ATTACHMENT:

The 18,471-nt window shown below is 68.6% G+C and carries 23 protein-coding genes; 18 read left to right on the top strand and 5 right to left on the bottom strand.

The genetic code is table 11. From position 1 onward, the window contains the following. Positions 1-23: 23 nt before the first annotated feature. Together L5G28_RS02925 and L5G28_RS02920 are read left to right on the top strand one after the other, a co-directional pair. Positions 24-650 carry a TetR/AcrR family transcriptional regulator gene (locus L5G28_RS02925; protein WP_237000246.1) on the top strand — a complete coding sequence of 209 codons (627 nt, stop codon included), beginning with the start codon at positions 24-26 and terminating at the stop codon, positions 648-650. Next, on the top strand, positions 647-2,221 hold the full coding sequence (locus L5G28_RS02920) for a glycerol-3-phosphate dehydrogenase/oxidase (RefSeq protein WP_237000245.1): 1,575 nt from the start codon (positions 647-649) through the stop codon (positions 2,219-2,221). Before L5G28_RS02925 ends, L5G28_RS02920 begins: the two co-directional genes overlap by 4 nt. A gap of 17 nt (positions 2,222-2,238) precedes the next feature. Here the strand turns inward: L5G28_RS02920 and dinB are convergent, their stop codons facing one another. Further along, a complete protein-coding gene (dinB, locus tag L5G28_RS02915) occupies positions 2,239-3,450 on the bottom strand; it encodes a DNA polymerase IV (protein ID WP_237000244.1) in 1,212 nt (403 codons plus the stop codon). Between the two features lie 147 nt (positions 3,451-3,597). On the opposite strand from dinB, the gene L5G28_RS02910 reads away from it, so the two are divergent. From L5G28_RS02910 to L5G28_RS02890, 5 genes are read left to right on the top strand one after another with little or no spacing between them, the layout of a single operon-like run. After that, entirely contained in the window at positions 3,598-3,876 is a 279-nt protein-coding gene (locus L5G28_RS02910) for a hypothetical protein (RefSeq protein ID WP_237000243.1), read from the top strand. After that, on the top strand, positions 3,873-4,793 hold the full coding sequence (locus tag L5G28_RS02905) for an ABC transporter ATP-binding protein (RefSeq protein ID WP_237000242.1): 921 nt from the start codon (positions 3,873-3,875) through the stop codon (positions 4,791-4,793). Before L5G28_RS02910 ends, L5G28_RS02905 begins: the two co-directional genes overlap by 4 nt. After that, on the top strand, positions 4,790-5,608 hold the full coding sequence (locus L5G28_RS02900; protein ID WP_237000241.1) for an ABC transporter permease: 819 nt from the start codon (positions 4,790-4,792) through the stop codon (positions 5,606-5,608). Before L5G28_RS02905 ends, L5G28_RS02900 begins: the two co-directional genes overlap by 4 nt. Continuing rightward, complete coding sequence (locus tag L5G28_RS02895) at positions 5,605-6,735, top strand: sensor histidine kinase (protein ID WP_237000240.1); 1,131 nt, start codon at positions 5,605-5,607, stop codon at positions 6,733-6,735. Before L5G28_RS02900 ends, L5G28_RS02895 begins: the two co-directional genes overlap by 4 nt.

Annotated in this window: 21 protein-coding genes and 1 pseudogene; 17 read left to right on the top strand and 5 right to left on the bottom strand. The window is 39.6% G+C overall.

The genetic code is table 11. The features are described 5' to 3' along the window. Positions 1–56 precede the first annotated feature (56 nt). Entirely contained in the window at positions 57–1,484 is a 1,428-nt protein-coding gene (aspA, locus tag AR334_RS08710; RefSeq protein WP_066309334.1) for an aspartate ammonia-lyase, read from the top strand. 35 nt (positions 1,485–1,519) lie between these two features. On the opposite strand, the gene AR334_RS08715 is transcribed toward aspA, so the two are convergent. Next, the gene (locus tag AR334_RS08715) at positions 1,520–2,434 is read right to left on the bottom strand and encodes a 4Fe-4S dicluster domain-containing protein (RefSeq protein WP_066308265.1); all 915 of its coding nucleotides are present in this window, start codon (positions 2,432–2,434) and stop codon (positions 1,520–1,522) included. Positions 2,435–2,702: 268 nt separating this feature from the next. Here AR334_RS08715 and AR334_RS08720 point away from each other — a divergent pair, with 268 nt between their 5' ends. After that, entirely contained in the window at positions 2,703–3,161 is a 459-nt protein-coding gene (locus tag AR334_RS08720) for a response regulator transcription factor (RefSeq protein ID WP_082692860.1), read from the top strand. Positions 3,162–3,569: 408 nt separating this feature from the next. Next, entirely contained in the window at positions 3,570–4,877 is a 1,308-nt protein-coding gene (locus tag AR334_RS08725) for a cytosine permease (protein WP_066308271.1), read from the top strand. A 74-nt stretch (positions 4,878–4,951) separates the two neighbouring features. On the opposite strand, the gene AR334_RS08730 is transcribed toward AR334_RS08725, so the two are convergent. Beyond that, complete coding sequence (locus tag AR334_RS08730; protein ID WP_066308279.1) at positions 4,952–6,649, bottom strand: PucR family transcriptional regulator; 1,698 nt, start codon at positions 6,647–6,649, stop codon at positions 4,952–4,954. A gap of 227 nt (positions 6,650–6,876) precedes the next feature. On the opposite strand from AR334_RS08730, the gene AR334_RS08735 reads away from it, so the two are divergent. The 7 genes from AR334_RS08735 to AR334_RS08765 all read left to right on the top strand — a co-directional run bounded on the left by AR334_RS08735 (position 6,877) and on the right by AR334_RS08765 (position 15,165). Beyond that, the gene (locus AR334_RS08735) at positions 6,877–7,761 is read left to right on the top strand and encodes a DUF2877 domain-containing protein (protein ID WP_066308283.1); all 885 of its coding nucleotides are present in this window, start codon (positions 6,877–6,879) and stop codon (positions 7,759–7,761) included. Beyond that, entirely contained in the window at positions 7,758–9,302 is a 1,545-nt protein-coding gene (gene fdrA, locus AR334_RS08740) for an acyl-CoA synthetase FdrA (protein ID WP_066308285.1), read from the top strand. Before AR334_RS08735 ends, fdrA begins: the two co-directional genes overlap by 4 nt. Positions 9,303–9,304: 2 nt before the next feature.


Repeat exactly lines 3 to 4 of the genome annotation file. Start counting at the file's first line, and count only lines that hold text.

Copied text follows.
Annotated in this window: 21 protein-coding genes and 1 pseudogene; 17 read left to right on the top strand and 5 right to left on the bottom strand. The window is 39.6% G+C overall.

The genetic code is table 11. The features are described 5' to 3' along the window. Positions 1–56 precede the first annotated feature (56 nt). Entirely contained in the window at positions 57–1,484 is a 1,428-nt protein-coding gene (aspA, locus tag AR334_RS08710; RefSeq protein WP_066309334.1) for an aspartate ammonia-lyase, read from the top strand. 35 nt (positions 1,485–1,519) lie between these two features. On the opposite strand, the gene AR334_RS08715 is transcribed toward aspA, so the two are convergent. Next, the gene (locus tag AR334_RS08715) at positions 1,520–2,434 is read right to left on the bottom strand and encodes a 4Fe-4S dicluster domain-containing protein (RefSeq protein WP_066308265.1); all 915 of its coding nucleotides are present in this window, start codon (positions 2,432–2,434) and stop codon (positions 1,520–1,522) included. Positions 2,435–2,702: 268 nt separating this feature from the next. Here AR334_RS08715 and AR334_RS08720 point away from each other — a divergent pair, with 268 nt between their 5' ends. After that, entirely contained in the window at positions 2,703–3,161 is a 459-nt protein-coding gene (locus tag AR334_RS08720) for a response regulator transcription factor (RefSeq protein ID WP_082692860.1), read from the top strand. Positions 3,162–3,569: 408 nt separating this feature from the next. Next, entirely contained in the window at positions 3,570–4,877 is a 1,308-nt protein-coding gene (locus tag AR334_RS08725) for a cytosine permease (protein WP_066308271.1), read from the top strand. A 74-nt stretch (positions 4,878–4,951) separates the two neighbouring features. On the opposite strand, the gene AR334_RS08730 is transcribed toward AR334_RS08725, so the two are convergent. Beyond that, complete coding sequence (locus tag AR334_RS08730; protein ID WP_066308279.1) at positions 4,952–6,649, bottom strand: PucR family transcriptional regulator; 1,698 nt, start codon at positions 6,647–6,649, stop codon at positions 4,952–4,954. A gap of 227 nt (positions 6,650–6,876) precedes the next feature. On the opposite strand from AR334_RS08730, the gene AR334_RS08735 reads away from it, so the two are divergent. The 7 genes from AR334_RS08735 to AR334_RS08765 all read left to right on the top strand — a co-directional run bounded on the left by AR334_RS08735 (position 6,877) and on the right by AR334_RS08765 (position 15,165). Beyond that, the gene (locus AR334_RS08735) at positions 6,877–7,761 is read left to right on the top strand and encodes a DUF2877 domain-containing protein (protein ID WP_066308283.1); all 885 of its coding nucleotides are present in this window, start codon (positions 6,877–6,879) and stop codon (positions 7,759–7,761) included. Beyond that, entirely contained in the window at positions 7,758–9,302 is a 1,545-nt protein-coding gene (gene fdrA, locus AR334_RS08740) for an acyl-CoA synthetase FdrA (protein ID WP_066308285.1), read from the top strand. Before AR334_RS08735 ends, fdrA begins: the two co-directional genes overlap by 4 nt. Positions 9,303–9,304: 2 nt before the next feature.